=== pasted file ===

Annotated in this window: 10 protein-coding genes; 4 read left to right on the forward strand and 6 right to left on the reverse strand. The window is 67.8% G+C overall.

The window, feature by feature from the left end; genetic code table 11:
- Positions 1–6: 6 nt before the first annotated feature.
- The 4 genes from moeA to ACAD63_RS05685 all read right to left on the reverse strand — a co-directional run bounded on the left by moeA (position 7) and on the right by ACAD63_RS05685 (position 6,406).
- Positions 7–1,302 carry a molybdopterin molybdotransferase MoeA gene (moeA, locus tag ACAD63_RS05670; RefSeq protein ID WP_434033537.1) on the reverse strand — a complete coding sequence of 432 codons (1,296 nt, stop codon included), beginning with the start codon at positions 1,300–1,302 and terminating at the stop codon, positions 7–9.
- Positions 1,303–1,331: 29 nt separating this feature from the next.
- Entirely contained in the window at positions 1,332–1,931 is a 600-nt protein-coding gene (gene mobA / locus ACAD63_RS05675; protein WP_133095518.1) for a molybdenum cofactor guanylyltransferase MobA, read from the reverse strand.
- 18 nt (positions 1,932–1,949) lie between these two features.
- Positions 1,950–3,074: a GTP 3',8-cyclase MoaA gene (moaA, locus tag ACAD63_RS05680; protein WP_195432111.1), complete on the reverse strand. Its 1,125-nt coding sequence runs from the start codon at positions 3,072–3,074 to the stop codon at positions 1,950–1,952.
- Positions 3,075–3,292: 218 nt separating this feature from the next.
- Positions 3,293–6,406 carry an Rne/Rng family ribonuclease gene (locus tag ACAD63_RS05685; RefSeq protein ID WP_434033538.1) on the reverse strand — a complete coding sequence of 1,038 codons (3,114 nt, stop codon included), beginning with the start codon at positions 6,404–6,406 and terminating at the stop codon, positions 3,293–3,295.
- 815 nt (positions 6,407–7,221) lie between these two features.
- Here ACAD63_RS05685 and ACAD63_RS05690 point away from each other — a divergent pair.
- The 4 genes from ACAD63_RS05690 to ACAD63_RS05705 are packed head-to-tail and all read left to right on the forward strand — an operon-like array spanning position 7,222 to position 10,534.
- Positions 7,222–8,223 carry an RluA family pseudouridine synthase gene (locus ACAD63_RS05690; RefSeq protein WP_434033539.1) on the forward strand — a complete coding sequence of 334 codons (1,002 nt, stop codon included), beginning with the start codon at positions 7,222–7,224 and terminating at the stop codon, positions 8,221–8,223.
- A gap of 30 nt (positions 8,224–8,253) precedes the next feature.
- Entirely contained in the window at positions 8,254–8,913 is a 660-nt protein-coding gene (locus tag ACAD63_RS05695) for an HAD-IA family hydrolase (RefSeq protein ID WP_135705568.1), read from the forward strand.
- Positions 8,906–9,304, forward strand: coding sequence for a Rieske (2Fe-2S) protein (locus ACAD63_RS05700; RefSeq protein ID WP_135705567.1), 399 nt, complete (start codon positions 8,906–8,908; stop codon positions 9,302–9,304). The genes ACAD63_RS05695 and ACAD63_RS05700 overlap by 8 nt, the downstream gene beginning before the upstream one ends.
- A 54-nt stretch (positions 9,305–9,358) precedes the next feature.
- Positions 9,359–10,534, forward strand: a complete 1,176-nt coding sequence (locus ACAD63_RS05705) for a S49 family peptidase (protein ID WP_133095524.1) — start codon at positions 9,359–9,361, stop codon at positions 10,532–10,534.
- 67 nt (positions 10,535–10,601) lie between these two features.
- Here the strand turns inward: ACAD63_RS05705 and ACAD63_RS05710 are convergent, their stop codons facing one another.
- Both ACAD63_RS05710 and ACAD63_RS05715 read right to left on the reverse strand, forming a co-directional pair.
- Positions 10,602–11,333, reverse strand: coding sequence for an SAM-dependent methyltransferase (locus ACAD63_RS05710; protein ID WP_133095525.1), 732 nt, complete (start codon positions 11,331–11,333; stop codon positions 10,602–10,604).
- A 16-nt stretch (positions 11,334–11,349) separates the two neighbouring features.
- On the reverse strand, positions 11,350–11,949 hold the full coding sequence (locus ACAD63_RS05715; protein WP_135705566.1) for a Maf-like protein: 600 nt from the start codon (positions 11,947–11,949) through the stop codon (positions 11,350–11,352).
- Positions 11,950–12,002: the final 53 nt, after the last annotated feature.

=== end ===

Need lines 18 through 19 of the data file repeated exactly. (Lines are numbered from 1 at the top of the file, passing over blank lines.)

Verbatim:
- Positions 8,906–9,304, forward strand: coding sequence for a Rieske (2Fe-2S) protein (locus ACAD63_RS05700; RefSeq protein ID WP_135705567.1), 399 nt, complete (start codon positions 8,906–8,908; stop codon positions 9,302–9,304). The genes ACAD63_RS05695 and ACAD63_RS05700 overlap by 8 nt, the downstream gene beginning before the upstream one ends.
- A 54-nt stretch (positions 9,305–9,358) precedes the next feature.